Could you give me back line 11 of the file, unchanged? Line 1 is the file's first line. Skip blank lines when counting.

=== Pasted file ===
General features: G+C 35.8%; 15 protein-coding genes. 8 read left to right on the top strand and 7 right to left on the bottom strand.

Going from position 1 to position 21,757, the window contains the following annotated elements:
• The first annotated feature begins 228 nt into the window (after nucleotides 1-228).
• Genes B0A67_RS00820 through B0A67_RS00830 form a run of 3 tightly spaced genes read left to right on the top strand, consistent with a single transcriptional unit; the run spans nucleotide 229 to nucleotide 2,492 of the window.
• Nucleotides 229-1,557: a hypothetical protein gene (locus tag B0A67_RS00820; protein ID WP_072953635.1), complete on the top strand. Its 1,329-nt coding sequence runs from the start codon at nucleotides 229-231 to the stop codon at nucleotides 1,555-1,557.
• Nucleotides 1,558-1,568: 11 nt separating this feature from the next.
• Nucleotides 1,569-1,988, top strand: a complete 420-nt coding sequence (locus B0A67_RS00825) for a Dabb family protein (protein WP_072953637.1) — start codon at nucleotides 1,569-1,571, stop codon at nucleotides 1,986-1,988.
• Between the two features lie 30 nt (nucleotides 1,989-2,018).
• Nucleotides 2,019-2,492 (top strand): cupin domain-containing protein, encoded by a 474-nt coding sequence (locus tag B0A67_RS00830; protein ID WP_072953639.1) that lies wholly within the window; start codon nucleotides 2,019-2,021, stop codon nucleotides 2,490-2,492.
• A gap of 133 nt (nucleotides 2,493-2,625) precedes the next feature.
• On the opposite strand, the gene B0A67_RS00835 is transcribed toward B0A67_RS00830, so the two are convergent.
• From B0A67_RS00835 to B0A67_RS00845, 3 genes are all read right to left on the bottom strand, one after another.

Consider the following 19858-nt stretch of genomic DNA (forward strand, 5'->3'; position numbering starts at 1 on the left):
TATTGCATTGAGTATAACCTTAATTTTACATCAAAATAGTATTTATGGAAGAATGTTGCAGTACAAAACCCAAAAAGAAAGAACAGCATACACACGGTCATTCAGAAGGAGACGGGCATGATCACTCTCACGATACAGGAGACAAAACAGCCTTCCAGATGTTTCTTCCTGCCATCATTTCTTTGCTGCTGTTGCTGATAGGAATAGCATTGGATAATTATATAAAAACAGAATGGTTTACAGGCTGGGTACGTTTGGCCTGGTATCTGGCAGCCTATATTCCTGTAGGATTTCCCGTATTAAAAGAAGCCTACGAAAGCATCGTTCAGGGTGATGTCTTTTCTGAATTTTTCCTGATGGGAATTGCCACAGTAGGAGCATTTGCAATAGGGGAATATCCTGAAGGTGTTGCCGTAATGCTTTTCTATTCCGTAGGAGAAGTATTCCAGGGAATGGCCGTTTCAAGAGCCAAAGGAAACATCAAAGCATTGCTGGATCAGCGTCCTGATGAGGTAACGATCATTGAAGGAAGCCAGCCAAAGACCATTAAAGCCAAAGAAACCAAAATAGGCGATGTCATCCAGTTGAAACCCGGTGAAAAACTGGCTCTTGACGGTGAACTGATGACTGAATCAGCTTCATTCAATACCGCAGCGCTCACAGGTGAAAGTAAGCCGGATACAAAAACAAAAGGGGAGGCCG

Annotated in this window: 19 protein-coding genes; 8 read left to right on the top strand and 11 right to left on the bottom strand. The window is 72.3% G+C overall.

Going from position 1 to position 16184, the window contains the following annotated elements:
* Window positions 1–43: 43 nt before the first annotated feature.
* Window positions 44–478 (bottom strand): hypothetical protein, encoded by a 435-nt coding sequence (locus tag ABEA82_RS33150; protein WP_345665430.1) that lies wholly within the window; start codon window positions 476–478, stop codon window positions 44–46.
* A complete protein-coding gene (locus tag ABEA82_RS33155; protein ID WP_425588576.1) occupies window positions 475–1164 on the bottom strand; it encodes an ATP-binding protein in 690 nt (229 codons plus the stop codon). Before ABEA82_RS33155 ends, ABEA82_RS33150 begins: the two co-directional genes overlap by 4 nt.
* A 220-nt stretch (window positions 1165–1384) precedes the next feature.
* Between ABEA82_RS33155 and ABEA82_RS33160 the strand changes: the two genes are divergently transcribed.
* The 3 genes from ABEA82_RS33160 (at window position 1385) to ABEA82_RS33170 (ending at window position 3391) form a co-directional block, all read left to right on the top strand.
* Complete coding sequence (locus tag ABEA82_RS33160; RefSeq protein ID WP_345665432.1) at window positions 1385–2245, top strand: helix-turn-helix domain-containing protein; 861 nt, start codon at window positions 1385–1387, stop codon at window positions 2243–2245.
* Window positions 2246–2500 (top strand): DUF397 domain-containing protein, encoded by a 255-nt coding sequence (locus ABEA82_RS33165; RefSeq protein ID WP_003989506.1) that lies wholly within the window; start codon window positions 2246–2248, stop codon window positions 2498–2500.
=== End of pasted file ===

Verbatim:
• On the opposite strand, the gene B0A67_RS00835 is transcribed toward B0A67_RS00830, so the two are convergent.